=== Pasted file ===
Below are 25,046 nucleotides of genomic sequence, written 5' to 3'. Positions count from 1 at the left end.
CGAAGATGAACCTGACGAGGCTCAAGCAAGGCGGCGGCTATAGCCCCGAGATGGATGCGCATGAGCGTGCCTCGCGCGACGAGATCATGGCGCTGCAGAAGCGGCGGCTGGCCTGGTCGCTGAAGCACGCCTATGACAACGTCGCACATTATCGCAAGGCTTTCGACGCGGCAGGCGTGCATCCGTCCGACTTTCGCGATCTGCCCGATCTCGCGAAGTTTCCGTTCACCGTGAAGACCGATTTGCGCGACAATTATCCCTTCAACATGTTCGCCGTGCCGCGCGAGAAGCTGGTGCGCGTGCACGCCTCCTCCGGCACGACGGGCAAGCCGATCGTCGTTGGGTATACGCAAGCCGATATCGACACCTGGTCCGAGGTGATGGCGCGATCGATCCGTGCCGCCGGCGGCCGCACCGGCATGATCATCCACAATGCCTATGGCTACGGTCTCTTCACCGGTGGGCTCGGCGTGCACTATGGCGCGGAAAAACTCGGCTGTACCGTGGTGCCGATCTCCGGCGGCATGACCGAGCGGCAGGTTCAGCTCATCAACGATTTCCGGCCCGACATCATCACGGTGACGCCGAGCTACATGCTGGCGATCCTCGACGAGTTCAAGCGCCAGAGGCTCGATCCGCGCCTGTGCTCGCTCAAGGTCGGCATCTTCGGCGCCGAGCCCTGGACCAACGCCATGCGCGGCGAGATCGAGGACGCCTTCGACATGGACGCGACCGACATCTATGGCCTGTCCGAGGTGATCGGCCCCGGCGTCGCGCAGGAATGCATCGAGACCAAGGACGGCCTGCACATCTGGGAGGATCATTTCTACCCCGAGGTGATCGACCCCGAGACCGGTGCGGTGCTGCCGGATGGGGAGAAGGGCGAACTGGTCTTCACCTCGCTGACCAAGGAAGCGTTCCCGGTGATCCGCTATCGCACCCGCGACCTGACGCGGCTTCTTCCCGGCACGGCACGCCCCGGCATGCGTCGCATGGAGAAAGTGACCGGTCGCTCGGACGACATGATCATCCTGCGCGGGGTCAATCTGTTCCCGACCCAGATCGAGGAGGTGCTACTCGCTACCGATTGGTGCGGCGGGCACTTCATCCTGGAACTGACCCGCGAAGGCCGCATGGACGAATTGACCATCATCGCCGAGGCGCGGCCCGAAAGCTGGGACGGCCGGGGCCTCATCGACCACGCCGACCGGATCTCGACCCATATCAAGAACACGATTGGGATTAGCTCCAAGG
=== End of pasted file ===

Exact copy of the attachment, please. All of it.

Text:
Below are 25,046 nucleotides of genomic sequence, written 5' to 3'. Positions count from 1 at the left end.
CGAAGATGAACCTGACGAGGCTCAAGCAAGGCGGCGGCTATAGCCCCGAGATGGATGCGCATGAGCGTGCCTCGCGCGACGAGATCATGGCGCTGCAGAAGCGGCGGCTGGCCTGGTCGCTGAAGCACGCCTATGACAACGTCGCACATTATCGCAAGGCTTTCGACGCGGCAGGCGTGCATCCGTCCGACTTTCGCGATCTGCCCGATCTCGCGAAGTTTCCGTTCACCGTGAAGACCGATTTGCGCGACAATTATCCCTTCAACATGTTCGCCGTGCCGCGCGAGAAGCTGGTGCGCGTGCACGCCTCCTCCGGCACGACGGGCAAGCCGATCGTCGTTGGGTATACGCAAGCCGATATCGACACCTGGTCCGAGGTGATGGCGCGATCGATCCGTGCCGCCGGCGGCCGCACCGGCATGATCATCCACAATGCCTATGGCTACGGTCTCTTCACCGGTGGGCTCGGCGTGCACTATGGCGCGGAAAAACTCGGCTGTACCGTGGTGCCGATCTCCGGCGGCATGACCGAGCGGCAGGTTCAGCTCATCAACGATTTCCGGCCCGACATCATCACGGTGACGCCGAGCTACATGCTGGCGATCCTCGACGAGTTCAAGCGCCAGAGGCTCGATCCGCGCCTGTGCTCGCTCAAGGTCGGCATCTTCGGCGCCGAGCCCTGGACCAACGCCATGCGCGGCGAGATCGAGGACGCCTTCGACATGGACGCGACCGACATCTATGGCCTGTCCGAGGTGATCGGCCCCGGCGTCGCGCAGGAATGCATCGAGACCAAGGACGGCCTGCACATCTGGGAGGATCATTTCTACCCCGAGGTGATCGACCCCGAGACCGGTGCGGTGCTGCCGGATGGGGAGAAGGGCGAACTGGTCTTCACCTCGCTGACCAAGGAAGCGTTCCCGGTGATCCGCTATCGCACCCGCGACCTGACGCGGCTTCTTCCCGGCACGGCACGCCCCGGCATGCGTCGCATGGAGAAAGTGACCGGTCGCTCGGACGACATGATCATCCTGCGCGGGGTCAATCTGTTCCCGACCCAGATCGAGGAGGTGCTACTCGCTACCGATTGGTGCGGCGGGCACTTCATCCTGGAACTGACCCGCGAAGGCCGCATGGACGAATTGACCATCATCGCCGAGGCGCGGCCCGAAAGCTGGGACGGCCGGGGCCTCATCGACCACGCCGACCGGATCTCGACCCATATCAAGAACACGATTGGGATTAGCTCCAAGG